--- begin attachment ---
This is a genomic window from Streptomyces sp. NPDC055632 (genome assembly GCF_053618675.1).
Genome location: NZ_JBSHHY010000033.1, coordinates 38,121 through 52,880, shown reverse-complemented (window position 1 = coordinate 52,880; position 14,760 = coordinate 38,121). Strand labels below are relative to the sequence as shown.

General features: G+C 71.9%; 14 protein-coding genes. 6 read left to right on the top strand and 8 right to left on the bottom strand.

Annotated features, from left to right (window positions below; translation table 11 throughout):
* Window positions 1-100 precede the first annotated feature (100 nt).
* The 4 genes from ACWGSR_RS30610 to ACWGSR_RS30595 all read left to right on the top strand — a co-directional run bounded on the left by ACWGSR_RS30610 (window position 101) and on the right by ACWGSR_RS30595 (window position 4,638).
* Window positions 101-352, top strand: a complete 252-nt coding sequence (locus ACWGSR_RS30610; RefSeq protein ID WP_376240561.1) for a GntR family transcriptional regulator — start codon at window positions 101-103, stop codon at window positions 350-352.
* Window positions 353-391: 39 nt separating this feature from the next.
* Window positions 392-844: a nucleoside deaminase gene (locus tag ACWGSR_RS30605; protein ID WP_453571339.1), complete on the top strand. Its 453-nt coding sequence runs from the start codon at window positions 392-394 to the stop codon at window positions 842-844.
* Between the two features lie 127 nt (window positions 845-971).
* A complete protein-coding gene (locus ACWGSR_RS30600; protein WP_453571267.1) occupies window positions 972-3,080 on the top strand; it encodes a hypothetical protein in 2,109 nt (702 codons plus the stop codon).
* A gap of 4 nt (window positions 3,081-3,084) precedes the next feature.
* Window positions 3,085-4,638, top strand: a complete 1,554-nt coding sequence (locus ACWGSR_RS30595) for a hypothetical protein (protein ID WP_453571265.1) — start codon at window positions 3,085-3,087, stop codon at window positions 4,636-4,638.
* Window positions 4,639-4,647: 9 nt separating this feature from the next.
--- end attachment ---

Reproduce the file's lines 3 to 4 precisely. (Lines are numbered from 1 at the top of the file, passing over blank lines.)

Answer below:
General features: G+C 71.9%; 14 protein-coding genes. 6 read left to right on the top strand and 8 right to left on the bottom strand.

Annotated features, from left to right (window positions below; translation table 11 throughout):